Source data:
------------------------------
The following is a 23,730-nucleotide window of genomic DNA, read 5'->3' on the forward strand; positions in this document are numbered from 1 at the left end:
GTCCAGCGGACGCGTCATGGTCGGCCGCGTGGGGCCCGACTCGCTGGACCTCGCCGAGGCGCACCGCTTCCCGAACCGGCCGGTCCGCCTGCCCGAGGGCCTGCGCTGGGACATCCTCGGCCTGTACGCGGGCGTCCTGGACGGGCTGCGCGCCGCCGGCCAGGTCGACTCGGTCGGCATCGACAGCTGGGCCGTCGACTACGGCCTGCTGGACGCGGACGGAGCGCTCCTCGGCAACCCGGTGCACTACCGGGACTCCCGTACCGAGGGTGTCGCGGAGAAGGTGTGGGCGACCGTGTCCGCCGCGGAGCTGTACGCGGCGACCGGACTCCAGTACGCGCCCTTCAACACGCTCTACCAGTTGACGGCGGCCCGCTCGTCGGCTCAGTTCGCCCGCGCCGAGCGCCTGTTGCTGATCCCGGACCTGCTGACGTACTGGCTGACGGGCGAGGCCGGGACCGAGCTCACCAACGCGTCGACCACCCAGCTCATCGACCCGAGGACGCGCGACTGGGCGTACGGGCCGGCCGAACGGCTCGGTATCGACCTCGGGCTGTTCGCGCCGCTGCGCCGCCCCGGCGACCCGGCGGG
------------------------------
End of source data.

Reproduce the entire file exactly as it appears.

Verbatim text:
The following is a 23,730-nucleotide window of genomic DNA, read 5'->3' on the forward strand; positions in this document are numbered from 1 at the left end:
GTCCAGCGGACGCGTCATGGTCGGCCGCGTGGGGCCCGACTCGCTGGACCTCGCCGAGGCGCACCGCTTCCCGAACCGGCCGGTCCGCCTGCCCGAGGGCCTGCGCTGGGACATCCTCGGCCTGTACGCGGGCGTCCTGGACGGGCTGCGCGCCGCCGGCCAGGTCGACTCGGTCGGCATCGACAGCTGGGCCGTCGACTACGGCCTGCTGGACGCGGACGGAGCGCTCCTCGGCAACCCGGTGCACTACCGGGACTCCCGTACCGAGGGTGTCGCGGAGAAGGTGTGGGCGACCGTGTCCGCCGCGGAGCTGTACGCGGCGACCGGACTCCAGTACGCGCCCTTCAACACGCTCTACCAGTTGACGGCGGCCCGCTCGTCGGCTCAGTTCGCCCGCGCCGAGCGCCTGTTGCTGATCCCGGACCTGCTGACGTACTGGCTGACGGGCGAGGCCGGGACCGAGCTCACCAACGCGTCGACCACCCAGCTCATCGACCCGAGGACGCGCGACTGGGCGTACGGGCCGGCCGAACGGCTCGGTATCGACCTCGGGCTGTTCGCGCCGCTGCGCCGCCCCGGCGACCCGGCGGG